Strengthening family ties beyond Ramadan

As we approach the end of Ramadan, now is the time to start thinking about all the changes you have made during the Holy Month, and how to implement them in your daily life moving forward. So many of us approach Ramadan with a zealousness which is reserved for this special month and aside from fasting and prayers, you may have aimed to spend additional time with your children, spouse, in-laws and focus on charitable affairs.

The relationship between daughter-in-law and mother-in-law is notoriously precarious and made infamous by many real life horror stories and soap operas – but let us look at the real picture. Is your mother-in-law the ogre depicted in so many movies or are you the temptress who stole her son and weakened family bonds? Whatever your story, there is no denying one thing – your mother-in-law is not going anywhere! Whether you have been married 10 months or 10 years, it is in your best interests to work on and strengthen this most delicate of relationships.

Although a cliché, we all know that the first woman a man falls in love with is his mother. With that said, it is safe to assume that while you may now be in the throes of first love, once the gleam of the early days of your relationship wears off, the last thing that your husband wants is a nagging wife and an unhappy mother. Given this, here are a few mature steps you can take to work on your relationship with your mother-in-law:

  1. Accept her faults – as long as this does not extend to abuse of any kind, then it is fair to say that while she may be difficult, the relationship probably is far from irreparable.
  2. Stop complaining to your husband – mothers are amazingly skilled at pulling at their son’s heartstrings, and you will come off looking like the bad one. I have rarely seen a Muslim man defy his mother in matters between daughter and mother in law, so this is not to be expected in reality.
  3. Make an effort – let’s not go over the top, but a few compliments would be a good start. Do not be extreme on this point, but when you see she does something genuinely nice or something that you know your husband likes, it wouldn’t hurt to mention it.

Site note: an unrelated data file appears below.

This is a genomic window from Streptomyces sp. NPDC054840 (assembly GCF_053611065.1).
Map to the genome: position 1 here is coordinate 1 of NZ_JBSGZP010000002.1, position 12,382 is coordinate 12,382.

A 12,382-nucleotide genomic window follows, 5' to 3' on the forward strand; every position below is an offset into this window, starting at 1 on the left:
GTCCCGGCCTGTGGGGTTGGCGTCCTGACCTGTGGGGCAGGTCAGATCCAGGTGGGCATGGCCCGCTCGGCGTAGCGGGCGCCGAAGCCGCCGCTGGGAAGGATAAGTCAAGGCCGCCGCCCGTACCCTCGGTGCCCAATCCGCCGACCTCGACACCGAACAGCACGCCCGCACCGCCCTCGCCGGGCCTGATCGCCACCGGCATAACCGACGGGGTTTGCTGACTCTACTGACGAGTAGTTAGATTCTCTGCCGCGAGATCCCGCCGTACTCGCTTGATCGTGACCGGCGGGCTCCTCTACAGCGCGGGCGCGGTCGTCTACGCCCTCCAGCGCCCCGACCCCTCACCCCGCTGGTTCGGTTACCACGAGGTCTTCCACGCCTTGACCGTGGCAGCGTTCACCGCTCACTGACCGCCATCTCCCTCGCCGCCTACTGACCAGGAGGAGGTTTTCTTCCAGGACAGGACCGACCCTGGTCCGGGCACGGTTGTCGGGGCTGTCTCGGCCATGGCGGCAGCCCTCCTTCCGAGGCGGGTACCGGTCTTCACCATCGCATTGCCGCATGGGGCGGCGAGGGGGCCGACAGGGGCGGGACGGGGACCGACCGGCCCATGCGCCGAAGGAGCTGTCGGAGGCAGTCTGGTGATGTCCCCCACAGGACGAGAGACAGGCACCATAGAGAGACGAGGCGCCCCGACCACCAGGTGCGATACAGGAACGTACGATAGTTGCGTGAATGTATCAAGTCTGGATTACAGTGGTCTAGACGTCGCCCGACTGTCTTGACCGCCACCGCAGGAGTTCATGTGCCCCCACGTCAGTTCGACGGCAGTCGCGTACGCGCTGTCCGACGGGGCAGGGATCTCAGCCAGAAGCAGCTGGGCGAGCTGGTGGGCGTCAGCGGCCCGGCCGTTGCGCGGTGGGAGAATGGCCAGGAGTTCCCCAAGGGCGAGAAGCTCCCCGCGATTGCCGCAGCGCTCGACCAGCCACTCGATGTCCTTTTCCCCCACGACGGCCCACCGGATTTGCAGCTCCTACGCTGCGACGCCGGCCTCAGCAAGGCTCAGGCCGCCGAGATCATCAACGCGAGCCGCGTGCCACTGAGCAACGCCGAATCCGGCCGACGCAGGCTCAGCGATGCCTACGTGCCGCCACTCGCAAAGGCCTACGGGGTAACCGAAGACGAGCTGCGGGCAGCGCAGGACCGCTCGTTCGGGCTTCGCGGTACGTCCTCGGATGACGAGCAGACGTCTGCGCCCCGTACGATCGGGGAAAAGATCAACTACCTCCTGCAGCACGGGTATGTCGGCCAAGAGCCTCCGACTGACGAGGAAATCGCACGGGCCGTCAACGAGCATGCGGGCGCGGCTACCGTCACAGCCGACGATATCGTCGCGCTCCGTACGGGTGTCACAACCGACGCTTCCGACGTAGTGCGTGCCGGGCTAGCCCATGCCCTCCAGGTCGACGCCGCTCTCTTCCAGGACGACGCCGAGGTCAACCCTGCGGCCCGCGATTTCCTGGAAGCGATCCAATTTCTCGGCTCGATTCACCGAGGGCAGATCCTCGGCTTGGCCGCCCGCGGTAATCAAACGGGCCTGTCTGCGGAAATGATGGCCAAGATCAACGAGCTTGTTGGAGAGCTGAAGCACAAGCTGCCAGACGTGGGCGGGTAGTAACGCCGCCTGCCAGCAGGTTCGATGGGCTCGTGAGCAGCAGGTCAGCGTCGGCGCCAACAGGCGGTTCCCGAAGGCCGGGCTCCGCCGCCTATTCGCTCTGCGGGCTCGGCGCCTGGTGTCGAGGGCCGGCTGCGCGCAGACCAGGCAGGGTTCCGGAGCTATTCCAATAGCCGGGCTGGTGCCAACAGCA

4. Ask for advice – elders love this! They want to be needed, loved, admired and respected (don’t we all?) and as they get older, the need for this only increases.
  5. Stand your ground – this isn’t about “giving in” and being a submissive wife; it’s about accepting family bonds for what they are. Many women, especially in more traditional cultures, may be tied to abusive families and can be continually unhappy; but in contrast, in western societies we often do not see the importance of close family relationships and go out of our way to show that we are the boss! This is about compromise and respect – not submission and neglect.

You may now be thinking, “hang on a minute – this is so unfair!” and you may be right. Lots of trials that are put in our paths throughout our lives may be difficult to understand, but this is out of our control. What is important is how we deal with these trials. Every single trial that we receive is a test of our faith, and while we may sometimes think that there will be time later in life to repent for these, there often isn’t. While encountering these difficulties, let’s take time to remind ourselves of the examples that were set for us by the Mothers of The Believers. When in doubt, why not think “What would Khadija, Aisha or Hafsa(RA) do?” and you might just find the answer.

Noora Laila

Born in the UK, living in Dubai, married to a Sri Lankan. Yes, life does get complicated! Passionate advocate for dialogue and unity among women, and open discussion on relationship issues and marital intimacy.

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